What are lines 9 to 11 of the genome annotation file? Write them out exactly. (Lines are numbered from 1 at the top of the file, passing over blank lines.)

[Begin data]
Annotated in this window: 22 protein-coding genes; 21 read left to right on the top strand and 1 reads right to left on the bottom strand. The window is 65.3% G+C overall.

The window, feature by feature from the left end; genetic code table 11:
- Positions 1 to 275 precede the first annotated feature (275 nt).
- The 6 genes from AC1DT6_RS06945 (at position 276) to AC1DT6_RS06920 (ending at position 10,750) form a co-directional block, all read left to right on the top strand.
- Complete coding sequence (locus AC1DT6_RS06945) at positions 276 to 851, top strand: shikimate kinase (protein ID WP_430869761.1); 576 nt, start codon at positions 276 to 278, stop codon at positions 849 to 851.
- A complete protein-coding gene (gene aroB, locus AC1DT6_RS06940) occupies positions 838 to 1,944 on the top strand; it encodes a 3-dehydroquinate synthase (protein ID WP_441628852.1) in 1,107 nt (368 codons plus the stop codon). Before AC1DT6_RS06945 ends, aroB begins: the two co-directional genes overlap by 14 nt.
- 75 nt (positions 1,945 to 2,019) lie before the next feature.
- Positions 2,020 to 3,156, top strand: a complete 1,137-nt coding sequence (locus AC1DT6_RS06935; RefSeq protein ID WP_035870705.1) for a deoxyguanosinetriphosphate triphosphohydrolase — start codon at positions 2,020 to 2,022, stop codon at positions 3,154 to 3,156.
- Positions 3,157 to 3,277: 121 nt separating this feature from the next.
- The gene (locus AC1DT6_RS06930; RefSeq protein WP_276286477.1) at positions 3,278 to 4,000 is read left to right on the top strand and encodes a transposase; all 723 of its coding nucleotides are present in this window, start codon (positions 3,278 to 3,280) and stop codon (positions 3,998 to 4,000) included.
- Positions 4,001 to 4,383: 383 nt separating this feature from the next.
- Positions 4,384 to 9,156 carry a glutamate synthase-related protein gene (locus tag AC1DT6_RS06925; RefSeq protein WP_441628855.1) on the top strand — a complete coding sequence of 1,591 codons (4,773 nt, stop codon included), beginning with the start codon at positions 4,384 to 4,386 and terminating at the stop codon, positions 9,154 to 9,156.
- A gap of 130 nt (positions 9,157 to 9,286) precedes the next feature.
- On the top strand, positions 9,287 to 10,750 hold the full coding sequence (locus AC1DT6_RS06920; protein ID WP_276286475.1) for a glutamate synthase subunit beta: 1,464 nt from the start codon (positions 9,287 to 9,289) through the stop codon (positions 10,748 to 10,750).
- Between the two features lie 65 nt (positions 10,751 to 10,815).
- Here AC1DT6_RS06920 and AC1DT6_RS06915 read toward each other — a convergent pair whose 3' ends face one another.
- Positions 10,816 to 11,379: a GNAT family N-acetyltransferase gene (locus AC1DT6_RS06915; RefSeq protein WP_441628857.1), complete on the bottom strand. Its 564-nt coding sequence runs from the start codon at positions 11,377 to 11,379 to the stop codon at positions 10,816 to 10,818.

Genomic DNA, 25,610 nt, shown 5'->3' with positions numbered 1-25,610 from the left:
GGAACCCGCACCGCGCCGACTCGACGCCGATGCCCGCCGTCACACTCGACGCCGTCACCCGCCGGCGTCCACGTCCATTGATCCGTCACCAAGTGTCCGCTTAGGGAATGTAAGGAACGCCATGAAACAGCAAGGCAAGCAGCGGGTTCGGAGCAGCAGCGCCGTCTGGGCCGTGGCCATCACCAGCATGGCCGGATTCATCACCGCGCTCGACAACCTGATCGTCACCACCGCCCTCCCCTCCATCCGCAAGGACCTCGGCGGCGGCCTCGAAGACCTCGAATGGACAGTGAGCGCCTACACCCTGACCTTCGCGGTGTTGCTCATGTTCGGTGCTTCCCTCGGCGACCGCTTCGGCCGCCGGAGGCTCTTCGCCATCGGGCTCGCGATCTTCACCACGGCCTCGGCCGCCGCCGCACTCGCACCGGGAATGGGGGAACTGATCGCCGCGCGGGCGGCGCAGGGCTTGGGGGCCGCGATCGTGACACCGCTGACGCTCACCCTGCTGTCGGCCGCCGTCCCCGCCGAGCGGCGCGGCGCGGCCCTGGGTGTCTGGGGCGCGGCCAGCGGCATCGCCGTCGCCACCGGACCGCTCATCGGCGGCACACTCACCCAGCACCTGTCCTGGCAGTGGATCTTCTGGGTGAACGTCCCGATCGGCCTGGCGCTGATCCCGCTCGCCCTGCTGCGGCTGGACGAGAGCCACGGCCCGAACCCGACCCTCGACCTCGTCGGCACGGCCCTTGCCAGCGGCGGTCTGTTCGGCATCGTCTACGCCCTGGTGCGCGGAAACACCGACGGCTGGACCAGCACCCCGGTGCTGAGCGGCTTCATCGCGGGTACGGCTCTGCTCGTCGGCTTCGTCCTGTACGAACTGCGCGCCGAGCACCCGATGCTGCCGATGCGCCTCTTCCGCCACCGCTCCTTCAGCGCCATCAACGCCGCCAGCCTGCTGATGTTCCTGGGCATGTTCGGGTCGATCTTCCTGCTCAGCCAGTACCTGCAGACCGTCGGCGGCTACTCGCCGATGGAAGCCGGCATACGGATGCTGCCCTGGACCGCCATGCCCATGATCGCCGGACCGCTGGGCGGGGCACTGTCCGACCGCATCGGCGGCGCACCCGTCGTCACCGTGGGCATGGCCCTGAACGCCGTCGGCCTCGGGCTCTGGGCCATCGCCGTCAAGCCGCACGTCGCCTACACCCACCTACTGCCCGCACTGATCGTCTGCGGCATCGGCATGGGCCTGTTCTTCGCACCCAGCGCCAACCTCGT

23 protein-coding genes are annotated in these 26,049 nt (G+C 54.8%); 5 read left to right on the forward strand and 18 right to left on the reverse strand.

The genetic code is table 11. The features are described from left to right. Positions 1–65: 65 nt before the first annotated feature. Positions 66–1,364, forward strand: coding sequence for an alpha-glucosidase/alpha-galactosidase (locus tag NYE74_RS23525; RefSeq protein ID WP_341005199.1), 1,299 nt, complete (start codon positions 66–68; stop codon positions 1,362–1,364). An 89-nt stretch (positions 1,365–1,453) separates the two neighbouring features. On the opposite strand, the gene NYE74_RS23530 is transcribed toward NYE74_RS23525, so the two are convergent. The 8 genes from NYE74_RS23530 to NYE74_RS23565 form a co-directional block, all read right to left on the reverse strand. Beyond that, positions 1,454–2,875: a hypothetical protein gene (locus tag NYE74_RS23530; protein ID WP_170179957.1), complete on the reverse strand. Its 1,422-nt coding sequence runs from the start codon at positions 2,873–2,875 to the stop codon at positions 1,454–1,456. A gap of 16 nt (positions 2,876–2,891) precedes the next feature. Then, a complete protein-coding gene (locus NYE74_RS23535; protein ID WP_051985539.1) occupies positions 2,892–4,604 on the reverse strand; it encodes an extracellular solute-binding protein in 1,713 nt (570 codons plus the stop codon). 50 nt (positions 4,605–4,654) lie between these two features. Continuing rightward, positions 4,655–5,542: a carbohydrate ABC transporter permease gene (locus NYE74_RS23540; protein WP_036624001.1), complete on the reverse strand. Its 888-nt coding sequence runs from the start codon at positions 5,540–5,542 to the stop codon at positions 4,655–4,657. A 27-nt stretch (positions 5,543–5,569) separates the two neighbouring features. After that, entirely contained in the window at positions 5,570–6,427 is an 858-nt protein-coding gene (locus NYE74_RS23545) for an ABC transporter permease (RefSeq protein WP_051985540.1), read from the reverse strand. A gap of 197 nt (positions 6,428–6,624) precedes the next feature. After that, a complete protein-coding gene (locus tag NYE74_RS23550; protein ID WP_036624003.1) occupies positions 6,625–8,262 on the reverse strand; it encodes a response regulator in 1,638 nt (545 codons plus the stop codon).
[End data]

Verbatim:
- Positions 3,157 to 3,277: 121 nt separating this feature from the next.
- The gene (locus AC1DT6_RS06930; RefSeq protein WP_276286477.1) at positions 3,278 to 4,000 is read left to right on the top strand and encodes a transposase; all 723 of its coding nucleotides are present in this window, start codon (positions 3,278 to 3,280) and stop codon (positions 3,998 to 4,000) included.
- Positions 4,001 to 4,383: 383 nt separating this feature from the next.